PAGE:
|Saturday March 13 2021||File under: Della|
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|Twas the night before Christmas|
In my cabin made of stone
It's my first Christmas in a decade
That I'm all alone
I'm avoiding it mostly
I'm hardly in any condition
For a day made for family
And observing old traditions
Instead I think back
To ten past years' yuletides
The memories flow over me
As I sit by the fireside.
There were the yules of adventure
Often in far off places
New foods, new experiences
Left smiles on our faces.
In Dubai we saw excess
In all shapes and forms
In Borneo we saw monkeys
And got drenched in jungle storms
The Jamaican Christmas music
Was loud bumping reggae
In Vegas, Christmas dinner
Was a fully loaded buffet
In those years we were traveling
We felt wild and free
We had time to ourselves
Which is how it should be
But the years here at home
They also had there perks
We had many years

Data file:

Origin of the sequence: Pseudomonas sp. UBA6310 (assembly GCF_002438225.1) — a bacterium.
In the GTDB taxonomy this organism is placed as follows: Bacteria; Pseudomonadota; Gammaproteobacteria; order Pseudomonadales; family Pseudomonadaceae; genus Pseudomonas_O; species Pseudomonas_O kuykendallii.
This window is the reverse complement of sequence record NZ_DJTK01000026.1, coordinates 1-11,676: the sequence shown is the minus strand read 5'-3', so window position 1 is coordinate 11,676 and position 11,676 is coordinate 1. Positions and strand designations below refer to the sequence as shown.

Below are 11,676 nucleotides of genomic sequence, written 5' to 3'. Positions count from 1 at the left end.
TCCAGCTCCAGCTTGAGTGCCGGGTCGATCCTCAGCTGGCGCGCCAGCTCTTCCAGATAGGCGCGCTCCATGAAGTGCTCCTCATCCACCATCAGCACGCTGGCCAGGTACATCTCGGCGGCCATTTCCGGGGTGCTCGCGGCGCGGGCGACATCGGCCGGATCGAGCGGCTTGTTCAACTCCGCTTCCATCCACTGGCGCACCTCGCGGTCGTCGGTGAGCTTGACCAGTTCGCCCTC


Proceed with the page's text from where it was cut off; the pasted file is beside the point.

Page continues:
When we had to "work"
We'd housesit for others
And look after their pets
For Della snuggling puppies
Was as good as it gets
Shared meals with our families
Was another delight
But after ham, pie, and oysters
We'd call it a night
"The animals need us"
So we'd say our goodbyes
Back to our own space
Where it was just her and I
As these thoughts of past Christmases
Swirl around in my head
I see very plainly
A clear common thread
While each year was different
Della was always there
Having my partner right beside me
Was all that I cared
The years of Christmas memories
Are almost too much to handle
So I blink away tears
And light a her candle
I send thanks and love
Where e'er she may be
The candle blinks back
As if she agrees
This Christmas is hard
To even write out this verse